journal on an ssd
chris at harvington.org.uk
Thu Sep 11 08:13:21 UTC 2008
Just a random thought, and anticipating that the experts will say that if an entire journal is lost (not present) the main data is still accessible / recoverable (in its previous state).
Is it perhaps the case that, to maximize the integrity of the main data, one would *want* the journal to have a different failure pattern?
That, if there were any doubt about journal integrity, it would be better (for the integrity of the main file system) to discard the journal entirely?
This would suggest the use of a robust hash / cryptographic digest of the journal contents, stored with it and checked each time the journal is about to be used. These are quite quick to compute nowadays.
Any potential in this speculation?
On Thursday, September 11, 2008 at 6:43:18 AM, Tobias Oetiker wrote:
> Yesterday Andreas Dilger wrote:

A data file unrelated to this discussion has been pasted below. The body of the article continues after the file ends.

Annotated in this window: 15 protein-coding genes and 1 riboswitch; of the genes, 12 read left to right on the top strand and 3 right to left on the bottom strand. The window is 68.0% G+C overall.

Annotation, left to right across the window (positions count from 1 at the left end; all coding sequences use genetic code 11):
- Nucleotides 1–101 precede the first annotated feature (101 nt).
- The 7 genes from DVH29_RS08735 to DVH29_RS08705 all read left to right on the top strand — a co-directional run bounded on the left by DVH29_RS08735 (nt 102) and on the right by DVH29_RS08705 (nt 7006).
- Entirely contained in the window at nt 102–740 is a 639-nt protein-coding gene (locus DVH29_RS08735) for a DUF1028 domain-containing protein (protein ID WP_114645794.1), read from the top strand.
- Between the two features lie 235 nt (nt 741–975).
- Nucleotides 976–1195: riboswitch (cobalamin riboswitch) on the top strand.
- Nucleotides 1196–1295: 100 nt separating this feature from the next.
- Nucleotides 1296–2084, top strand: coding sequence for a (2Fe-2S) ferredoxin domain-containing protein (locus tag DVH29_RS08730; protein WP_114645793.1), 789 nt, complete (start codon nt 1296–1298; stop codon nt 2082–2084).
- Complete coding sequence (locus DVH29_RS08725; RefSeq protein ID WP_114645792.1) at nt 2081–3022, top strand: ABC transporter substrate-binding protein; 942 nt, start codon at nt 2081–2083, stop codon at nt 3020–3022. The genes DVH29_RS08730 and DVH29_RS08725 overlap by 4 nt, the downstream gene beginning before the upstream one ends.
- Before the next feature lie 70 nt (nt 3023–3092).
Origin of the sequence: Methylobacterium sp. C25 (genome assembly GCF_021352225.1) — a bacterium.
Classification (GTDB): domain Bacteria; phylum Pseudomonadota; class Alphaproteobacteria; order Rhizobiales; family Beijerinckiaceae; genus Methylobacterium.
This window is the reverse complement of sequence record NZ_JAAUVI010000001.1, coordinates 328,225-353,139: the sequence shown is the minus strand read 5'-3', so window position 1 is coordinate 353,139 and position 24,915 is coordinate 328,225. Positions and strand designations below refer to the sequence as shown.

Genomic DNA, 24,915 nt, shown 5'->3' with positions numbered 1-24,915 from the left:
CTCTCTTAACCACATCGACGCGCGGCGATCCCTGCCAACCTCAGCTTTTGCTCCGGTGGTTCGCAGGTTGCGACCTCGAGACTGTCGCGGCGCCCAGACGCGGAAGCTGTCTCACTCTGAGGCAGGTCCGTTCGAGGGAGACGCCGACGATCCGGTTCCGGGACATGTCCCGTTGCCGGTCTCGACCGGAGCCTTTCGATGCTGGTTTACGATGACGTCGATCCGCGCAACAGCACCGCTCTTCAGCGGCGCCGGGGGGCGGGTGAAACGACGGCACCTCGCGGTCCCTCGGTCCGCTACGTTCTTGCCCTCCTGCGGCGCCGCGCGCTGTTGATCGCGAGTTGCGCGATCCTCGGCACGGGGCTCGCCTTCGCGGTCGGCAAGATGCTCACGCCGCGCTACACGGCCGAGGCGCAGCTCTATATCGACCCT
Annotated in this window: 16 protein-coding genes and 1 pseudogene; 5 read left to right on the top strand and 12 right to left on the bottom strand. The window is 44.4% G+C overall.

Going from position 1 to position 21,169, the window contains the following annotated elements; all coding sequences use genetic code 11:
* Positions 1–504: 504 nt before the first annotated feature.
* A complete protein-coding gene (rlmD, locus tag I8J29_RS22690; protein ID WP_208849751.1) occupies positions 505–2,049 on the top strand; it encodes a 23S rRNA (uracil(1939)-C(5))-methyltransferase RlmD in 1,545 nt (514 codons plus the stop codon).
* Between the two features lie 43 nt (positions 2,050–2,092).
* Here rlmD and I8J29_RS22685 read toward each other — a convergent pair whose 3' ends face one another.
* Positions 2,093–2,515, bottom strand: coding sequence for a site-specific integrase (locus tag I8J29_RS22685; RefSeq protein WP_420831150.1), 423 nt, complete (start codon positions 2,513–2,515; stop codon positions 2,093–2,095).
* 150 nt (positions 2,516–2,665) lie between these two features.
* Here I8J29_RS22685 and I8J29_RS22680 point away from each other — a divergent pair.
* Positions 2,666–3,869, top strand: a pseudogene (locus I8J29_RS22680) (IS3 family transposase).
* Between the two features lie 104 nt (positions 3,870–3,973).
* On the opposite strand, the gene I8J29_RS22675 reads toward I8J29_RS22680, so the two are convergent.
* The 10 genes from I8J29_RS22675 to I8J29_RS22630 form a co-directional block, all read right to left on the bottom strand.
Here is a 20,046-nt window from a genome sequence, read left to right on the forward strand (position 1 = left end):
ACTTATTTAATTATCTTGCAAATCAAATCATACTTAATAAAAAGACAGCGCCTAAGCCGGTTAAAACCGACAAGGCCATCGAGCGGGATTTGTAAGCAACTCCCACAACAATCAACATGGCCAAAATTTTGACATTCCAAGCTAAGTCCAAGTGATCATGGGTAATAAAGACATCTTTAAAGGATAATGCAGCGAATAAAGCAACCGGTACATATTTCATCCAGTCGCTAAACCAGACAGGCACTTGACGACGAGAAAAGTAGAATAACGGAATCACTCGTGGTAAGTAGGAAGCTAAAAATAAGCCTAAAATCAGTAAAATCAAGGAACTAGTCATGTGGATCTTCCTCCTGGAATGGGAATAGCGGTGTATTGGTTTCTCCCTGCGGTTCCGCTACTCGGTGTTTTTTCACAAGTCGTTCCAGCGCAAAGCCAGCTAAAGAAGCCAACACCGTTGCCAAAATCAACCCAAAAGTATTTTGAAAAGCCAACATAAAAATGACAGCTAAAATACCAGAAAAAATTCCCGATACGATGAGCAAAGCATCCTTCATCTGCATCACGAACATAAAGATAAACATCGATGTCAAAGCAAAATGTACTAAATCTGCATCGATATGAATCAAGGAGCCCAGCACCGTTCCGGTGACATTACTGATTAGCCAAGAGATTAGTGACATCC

>> On Sep 10, 2008 18:05 +0200, Tobias Oetiker wrote:
>> > I have not tested this, but since we are putting about 16 different
>> > journals on this one ssd, I would assume that the loss through
>> > seeking between the journals would be pretty bad, and again bring
>> > back that inter-filesystem-dependency we were trying to loose with
>> > this measure.
>> The cost of putting the journals on 16 separate, relatively small
>> disk devices would probably be comparable to the cost of the SSD
>> and not have a single point of failure. The journal does mostly
>> linear IO, so performance is probably equal or better.
> You are telling me things that I am aware of. The reason I wrote to
> this group is to figure what would happen to an ext3 fs when the
> external journal was lost, especially what happens when it is lost
> on a filesystem where 'data=journal' is set.
> Because if it is catastrophic, then it basically means that the
> journal has to reside on a device that is as secure as to rest of
> the data, meaning that if the data is on RAID6 then the journal
> should be on RAID6 too.
> What I am hoping for, is that someone tells me, that in the case of
> 'data=journal' the loss would only be the material that is still in
> the journal (eg 30 seconds worth of data) and the rest of the fs
> would have a fair chance of being recoverd with fsck.
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